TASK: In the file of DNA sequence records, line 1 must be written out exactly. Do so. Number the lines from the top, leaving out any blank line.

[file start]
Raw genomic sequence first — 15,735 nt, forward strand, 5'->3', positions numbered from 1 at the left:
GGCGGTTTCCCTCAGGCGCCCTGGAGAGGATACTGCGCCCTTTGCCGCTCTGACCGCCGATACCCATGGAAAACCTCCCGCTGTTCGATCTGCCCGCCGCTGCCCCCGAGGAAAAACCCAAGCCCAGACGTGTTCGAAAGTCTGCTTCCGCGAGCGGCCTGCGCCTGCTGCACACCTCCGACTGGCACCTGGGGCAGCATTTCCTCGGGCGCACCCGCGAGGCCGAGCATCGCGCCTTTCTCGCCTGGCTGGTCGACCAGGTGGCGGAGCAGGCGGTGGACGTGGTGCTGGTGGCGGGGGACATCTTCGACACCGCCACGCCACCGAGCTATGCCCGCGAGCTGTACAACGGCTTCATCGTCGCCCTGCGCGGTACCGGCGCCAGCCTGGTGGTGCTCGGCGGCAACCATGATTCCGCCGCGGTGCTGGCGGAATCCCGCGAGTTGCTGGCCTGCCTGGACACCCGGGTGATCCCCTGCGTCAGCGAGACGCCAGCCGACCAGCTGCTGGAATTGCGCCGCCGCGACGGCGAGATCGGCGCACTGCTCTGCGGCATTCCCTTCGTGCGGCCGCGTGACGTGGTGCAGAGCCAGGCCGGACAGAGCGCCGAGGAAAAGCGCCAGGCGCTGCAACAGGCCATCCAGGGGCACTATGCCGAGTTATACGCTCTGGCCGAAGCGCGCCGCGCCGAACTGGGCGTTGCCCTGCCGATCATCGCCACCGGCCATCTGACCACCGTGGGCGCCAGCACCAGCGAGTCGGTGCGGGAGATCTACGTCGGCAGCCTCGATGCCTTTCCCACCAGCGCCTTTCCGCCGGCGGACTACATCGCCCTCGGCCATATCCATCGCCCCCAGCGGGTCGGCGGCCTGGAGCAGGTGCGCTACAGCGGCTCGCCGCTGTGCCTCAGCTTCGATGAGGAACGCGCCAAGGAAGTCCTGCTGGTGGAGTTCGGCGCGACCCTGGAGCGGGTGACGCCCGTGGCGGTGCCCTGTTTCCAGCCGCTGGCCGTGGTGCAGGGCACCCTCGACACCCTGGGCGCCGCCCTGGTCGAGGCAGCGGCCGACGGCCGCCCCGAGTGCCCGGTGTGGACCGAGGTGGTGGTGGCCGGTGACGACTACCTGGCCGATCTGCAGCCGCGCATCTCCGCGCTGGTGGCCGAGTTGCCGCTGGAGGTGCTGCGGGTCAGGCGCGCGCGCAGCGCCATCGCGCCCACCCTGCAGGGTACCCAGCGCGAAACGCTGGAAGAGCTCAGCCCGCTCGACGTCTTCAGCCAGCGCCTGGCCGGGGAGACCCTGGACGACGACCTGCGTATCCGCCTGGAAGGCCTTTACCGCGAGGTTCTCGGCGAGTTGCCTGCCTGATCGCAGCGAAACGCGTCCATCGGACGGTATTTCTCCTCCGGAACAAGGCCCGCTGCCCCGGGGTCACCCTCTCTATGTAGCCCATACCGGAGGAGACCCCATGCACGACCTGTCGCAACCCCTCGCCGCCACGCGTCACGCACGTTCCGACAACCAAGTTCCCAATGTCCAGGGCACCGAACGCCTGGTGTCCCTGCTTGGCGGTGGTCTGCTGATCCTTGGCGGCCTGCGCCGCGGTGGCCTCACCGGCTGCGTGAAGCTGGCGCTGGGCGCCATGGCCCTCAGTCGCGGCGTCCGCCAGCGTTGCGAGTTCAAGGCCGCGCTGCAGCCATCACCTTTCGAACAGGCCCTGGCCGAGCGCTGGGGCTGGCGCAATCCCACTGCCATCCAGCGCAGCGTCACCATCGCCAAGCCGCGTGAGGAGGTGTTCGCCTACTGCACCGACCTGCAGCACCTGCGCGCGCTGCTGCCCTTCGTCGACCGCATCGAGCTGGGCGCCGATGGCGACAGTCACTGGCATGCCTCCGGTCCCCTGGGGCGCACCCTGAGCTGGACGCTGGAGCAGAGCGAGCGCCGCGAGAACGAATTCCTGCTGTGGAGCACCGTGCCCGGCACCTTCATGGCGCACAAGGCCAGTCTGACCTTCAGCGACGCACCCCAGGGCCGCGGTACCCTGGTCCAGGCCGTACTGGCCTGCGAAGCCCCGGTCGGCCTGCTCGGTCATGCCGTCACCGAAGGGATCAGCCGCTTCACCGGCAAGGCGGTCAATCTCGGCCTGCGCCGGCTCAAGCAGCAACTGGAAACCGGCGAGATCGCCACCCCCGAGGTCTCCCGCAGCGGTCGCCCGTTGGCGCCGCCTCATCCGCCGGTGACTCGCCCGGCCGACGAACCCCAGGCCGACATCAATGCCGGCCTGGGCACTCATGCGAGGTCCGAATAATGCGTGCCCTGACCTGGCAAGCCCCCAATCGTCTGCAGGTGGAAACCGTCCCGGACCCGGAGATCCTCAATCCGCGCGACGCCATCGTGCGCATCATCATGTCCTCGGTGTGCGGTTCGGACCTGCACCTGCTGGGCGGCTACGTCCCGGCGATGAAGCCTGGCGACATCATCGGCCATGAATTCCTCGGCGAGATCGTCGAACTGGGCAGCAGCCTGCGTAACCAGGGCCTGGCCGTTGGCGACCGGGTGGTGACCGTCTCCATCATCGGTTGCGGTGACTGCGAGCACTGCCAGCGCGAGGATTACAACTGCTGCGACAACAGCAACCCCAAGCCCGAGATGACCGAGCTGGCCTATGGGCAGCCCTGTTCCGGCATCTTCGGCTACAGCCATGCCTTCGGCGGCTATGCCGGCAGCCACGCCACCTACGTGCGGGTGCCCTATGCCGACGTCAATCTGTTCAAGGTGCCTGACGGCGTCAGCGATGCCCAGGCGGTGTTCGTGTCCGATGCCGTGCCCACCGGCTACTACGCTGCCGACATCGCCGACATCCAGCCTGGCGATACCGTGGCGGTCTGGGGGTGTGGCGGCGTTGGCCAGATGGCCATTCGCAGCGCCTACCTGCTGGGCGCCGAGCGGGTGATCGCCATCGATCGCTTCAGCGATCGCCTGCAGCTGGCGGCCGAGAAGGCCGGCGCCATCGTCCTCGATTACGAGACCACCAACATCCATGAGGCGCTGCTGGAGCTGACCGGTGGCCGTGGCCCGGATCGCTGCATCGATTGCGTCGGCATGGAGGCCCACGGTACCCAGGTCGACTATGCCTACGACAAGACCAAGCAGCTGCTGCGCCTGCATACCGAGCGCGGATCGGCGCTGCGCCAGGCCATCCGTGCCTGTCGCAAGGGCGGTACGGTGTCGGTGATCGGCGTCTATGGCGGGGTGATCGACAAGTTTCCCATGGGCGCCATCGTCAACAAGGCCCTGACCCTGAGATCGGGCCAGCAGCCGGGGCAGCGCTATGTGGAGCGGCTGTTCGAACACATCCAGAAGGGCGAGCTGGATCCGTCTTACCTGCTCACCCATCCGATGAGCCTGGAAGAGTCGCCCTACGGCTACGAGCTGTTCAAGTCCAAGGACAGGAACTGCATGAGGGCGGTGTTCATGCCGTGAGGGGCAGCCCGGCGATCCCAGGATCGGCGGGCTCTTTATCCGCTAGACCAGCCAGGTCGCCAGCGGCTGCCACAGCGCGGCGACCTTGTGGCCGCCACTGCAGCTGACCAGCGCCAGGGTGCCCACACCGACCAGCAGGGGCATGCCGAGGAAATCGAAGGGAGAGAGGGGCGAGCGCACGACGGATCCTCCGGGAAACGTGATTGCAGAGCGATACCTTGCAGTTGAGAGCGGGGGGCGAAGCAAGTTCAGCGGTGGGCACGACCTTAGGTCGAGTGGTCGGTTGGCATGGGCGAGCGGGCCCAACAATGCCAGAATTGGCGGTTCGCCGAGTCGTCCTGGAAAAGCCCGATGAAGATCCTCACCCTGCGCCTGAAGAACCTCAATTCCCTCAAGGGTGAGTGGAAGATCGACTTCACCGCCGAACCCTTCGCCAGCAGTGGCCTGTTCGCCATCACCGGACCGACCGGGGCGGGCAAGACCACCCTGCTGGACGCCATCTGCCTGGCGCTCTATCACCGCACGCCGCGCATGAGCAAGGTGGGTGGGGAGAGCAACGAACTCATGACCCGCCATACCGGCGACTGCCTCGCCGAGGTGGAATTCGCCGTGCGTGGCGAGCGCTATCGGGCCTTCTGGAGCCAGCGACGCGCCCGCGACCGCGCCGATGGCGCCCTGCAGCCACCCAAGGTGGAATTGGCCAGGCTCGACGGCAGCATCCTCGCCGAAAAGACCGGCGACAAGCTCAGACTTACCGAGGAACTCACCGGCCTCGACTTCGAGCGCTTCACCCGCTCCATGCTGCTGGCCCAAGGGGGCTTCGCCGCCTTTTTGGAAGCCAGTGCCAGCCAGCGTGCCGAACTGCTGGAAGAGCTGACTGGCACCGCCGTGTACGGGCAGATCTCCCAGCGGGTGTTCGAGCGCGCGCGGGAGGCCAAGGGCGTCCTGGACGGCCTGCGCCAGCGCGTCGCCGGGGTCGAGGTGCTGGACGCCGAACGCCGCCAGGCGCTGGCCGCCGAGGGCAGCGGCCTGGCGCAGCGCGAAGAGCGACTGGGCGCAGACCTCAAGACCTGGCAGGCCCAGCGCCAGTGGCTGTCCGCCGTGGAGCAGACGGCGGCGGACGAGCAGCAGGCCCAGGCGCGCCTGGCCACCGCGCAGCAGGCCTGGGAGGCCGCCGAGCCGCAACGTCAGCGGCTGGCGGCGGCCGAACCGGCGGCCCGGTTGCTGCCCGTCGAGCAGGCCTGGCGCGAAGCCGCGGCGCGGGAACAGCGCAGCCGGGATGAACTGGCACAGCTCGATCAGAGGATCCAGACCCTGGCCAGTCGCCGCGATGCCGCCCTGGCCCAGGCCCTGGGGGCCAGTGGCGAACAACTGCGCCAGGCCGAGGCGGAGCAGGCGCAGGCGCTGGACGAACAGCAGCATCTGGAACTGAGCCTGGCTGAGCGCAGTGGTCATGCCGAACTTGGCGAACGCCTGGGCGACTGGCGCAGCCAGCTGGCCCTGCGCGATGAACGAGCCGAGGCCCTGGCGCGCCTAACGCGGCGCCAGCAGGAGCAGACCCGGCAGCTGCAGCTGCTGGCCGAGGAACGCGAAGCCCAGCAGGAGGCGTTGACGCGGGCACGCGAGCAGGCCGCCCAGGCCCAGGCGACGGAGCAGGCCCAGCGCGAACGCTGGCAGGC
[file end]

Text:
Raw genomic sequence first — 15,735 nt, forward strand, 5'->3', positions numbered from 1 at the left: